Unfortunately the workers movement failed to put itself at the head of the fight for a Welsh Parliament, leaving it to the Liberals, so gradually the Welsh Labour movement became more ‘British’ in outlook the more it came to be dominated by the British Labour Party.[v] As a result devolution was rejected in a 1979 referendum and there was barely a majority for devolution when another referendum was held in 1997.

There have also been major struggles around the language question, particularly from the 1960s onwards. Despite significant victories there are still ongoing issues around the status of the Welsh language. Jacob Rees Mogg’s recent description of Welsh as ‘a foreign language’ incensed many people in Wales. Not least because it showed an appalling ignorance on the part of this staunch British patriot of the connection between Welsh and the indigenous language of the original Britons. English, Mr Rees Mogg, with its Latin, Norman French, Anglo-Saxon and Scandinavian heritages is the non-native language.

The current discussion about whether of not Snowdon should only be called by its Welsh name Yr Wyddfa is also having an impact on attitudes in Wales; particularly after the ridiculing of Welsh on a recent edition of Have I Got News For You. Bizarrely support for the use of Yr Wyddfa has come from the Tory supporting Telegraph.[vi] There are also campaigns for the country to only be referred to as Cymru rather than its English name.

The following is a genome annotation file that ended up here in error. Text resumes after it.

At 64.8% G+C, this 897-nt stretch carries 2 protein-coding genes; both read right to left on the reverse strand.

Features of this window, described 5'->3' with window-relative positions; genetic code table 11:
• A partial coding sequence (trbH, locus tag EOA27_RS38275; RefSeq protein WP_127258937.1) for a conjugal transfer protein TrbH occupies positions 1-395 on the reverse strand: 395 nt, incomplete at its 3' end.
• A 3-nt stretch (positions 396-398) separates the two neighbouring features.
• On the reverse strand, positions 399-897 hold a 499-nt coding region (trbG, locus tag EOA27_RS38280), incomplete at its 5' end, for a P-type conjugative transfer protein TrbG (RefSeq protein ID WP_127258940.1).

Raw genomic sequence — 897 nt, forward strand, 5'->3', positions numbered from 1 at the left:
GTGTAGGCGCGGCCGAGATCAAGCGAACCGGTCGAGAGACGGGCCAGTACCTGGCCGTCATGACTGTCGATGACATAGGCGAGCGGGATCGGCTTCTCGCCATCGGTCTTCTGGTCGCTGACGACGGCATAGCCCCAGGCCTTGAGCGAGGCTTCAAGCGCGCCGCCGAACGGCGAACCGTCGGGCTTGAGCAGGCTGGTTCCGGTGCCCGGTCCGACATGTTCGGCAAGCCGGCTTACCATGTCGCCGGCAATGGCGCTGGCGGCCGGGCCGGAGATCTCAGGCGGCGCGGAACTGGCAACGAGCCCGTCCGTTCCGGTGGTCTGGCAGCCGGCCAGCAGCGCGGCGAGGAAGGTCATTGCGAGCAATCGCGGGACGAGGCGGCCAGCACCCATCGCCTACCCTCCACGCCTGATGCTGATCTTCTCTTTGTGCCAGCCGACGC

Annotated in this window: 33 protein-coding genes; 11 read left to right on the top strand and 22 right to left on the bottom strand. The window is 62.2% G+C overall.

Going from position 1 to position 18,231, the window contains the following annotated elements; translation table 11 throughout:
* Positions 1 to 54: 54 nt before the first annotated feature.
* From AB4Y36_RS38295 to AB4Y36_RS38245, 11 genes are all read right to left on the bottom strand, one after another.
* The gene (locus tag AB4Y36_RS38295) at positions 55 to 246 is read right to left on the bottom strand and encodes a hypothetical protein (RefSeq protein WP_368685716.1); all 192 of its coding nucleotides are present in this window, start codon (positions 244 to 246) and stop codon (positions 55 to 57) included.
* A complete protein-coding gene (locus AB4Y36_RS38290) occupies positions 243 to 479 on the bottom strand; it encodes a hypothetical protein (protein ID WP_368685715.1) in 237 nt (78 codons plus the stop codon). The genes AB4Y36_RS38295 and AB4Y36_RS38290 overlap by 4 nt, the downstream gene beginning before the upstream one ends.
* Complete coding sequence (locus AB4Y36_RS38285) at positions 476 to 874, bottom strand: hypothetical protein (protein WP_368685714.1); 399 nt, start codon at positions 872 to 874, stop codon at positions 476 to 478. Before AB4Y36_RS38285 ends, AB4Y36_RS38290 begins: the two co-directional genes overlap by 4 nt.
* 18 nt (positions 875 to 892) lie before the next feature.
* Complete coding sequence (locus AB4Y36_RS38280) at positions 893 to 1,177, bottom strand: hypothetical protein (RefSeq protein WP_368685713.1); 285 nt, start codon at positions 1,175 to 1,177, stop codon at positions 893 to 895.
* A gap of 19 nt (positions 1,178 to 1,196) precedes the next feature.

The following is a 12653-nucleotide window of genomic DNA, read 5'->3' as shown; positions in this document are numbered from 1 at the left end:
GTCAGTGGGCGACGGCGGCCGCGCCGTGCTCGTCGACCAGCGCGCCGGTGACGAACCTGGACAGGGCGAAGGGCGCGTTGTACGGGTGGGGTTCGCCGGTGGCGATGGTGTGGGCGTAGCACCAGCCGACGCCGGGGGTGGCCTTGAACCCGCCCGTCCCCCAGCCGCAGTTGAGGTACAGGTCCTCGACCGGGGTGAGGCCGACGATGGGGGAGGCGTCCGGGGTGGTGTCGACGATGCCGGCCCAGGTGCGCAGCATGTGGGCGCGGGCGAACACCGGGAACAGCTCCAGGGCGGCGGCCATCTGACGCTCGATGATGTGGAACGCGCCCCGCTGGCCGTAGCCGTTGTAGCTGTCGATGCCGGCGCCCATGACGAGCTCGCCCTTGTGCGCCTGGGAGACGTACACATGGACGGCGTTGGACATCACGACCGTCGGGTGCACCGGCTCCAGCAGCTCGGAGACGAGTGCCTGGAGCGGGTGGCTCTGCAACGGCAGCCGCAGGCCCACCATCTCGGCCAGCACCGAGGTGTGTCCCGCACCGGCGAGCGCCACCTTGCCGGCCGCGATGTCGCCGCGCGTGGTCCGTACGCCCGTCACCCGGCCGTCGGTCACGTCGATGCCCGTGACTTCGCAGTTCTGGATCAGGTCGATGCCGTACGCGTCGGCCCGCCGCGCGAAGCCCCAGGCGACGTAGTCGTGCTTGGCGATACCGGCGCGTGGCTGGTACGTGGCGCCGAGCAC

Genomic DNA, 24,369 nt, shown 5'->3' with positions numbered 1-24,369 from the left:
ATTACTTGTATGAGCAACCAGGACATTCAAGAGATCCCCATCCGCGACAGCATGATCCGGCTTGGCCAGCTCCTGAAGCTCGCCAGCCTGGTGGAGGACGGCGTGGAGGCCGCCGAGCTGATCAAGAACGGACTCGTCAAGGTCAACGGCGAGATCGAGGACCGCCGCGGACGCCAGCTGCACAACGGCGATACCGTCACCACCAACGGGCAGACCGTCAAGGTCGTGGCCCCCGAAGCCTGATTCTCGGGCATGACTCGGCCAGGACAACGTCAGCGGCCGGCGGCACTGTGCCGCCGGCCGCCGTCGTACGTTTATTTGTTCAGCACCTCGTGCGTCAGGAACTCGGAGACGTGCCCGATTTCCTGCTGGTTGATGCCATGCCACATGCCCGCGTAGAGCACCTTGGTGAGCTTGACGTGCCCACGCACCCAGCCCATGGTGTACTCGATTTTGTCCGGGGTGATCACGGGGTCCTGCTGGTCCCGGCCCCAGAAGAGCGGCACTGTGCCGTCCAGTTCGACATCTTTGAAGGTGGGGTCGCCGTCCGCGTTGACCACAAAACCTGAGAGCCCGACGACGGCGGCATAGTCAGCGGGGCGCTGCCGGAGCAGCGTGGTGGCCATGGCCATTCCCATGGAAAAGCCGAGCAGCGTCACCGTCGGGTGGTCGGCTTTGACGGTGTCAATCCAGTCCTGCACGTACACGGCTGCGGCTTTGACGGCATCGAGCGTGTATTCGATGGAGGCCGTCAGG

The Wales football team reaching the semi-finals of the 2016 UEFA championship (England lost to Iceland in the last 16) and Gareth Thomas winning the Tour de France in 2018 certainly increased a sense of Welsh identity and pride. The much improved form of the Wales rugby union team, winning the 6 Nations Championship after a disastrous 2020, has also strengthened Welsh national feelings.

But all these issues have reinforced a move that was already underway towards greater support for independence in Wales. They did not create it. What then are the major reasons for the rise in support for independence?

Basically there are 4 main reasons for the growth of the independence movement in Wales:

  1. Brexit
  2. Covid
  3. Westminster interference
  4. Scottish independence

1) Brexit